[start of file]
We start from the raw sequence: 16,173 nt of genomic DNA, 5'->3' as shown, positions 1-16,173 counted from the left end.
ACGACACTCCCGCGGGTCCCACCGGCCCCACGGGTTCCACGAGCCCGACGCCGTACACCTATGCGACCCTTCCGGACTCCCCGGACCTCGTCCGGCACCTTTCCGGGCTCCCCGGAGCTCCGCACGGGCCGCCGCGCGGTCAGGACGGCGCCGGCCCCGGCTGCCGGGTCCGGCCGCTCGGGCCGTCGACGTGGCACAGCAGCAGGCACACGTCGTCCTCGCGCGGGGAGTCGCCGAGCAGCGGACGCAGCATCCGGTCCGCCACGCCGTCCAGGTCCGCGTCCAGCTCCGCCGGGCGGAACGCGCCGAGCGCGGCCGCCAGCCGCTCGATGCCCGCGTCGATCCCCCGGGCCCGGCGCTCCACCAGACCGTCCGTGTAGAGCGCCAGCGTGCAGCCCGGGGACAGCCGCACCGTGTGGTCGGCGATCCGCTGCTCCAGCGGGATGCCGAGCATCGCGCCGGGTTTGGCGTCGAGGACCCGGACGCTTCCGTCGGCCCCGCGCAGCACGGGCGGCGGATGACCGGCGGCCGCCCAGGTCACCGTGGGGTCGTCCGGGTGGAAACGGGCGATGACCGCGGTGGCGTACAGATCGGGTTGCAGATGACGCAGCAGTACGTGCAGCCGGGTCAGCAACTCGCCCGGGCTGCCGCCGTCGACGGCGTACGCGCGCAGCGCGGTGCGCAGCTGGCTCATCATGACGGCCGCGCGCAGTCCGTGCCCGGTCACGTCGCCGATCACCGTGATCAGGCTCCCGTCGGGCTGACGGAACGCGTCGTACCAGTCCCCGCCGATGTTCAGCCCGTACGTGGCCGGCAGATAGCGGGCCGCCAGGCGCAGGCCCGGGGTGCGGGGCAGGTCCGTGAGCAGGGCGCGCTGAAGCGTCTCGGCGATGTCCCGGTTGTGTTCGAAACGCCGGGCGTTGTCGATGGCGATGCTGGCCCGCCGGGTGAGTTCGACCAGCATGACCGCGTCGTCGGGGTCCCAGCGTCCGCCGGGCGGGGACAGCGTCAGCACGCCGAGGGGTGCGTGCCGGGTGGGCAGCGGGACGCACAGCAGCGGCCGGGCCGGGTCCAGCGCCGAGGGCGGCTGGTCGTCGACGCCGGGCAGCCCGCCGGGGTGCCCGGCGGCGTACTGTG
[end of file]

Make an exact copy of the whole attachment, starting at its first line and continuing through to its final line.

We start from the raw sequence: 16,173 nt of genomic DNA, 5'->3' as shown, positions 1-16,173 counted from the left end.
ACGACACTCCCGCGGGTCCCACCGGCCCCACGGGTTCCACGAGCCCGACGCCGTACACCTATGCGACCCTTCCGGACTCCCCGGACCTCGTCCGGCACCTTTCCGGGCTCCCCGGAGCTCCGCACGGGCCGCCGCGCGGTCAGGACGGCGCCGGCCCCGGCTGCCGGGTCCGGCCGCTCGGGCCGTCGACGTGGCACAGCAGCAGGCACACGTCGTCCTCGCGCGGGGAGTCGCCGAGCAGCGGACGCAGCATCCGGTCCGCCACGCCGTCCAGGTCCGCGTCCAGCTCCGCCGGGCGGAACGCGCCGAGCGCGGCCGCCAGCCGCTCGATGCCCGCGTCGATCCCCCGGGCCCGGCGCTCCACCAGACCGTCCGTGTAGAGCGCCAGCGTGCAGCCCGGGGACAGCCGCACCGTGTGGTCGGCGATCCGCTGCTCCAGCGGGATGCCGAGCATCGCGCCGGGTTTGGCGTCGAGGACCCGGACGCTTCCGTCGGCCCCGCGCAGCACGGGCGGCGGATGACCGGCGGCCGCCCAGGTCACCGTGGGGTCGTCCGGGTGGAAACGGGCGATGACCGCGGTGGCGTACAGATCGGGTTGCAGATGACGCAGCAGTACGTGCAGCCGGGTCAGCAACTCGCCCGGGCTGCCGCCGTCGACGGCGTACGCGCGCAGCGCGGTGCGCAGCTGGCTCATCATGACGGCCGCGCGCAGTCCGTGCCCGGTCACGTCGCCGATCACCGTGATCAGGCTCCCGTCGGGCTGACGGAACGCGTCGTACCAGTCCCCGCCGATGTTCAGCCCGTACGTGGCCGGCAGATAGCGGGCCGCCAGGCGCAGGCCCGGGGTGCGGGGCAGGTCCGTGAGCAGGGCGCGCTGAAGCGTCTCGGCGATGTCCCGGTTGTGTTCGAAACGCCGGGCGTTGTCGATGGCGATGCTGGCCCGCCGGGTGAGTTCGACCAGCATGACCGCGTCGTCGGGGTCCCAGCGTCCGCCGGGCGGGGACAGCGTCAGCACGCCGAGGGGTGCGTGCCGGGTGGGCAGCGGGACGCACAGCAGCGGCCGGGCCGGGTCCAGCGCCGAGGGCGGCTGGTCGTCGACGCCGGGCAGCCCGCCGGGGTGCCCGGCGGCGTACTGTG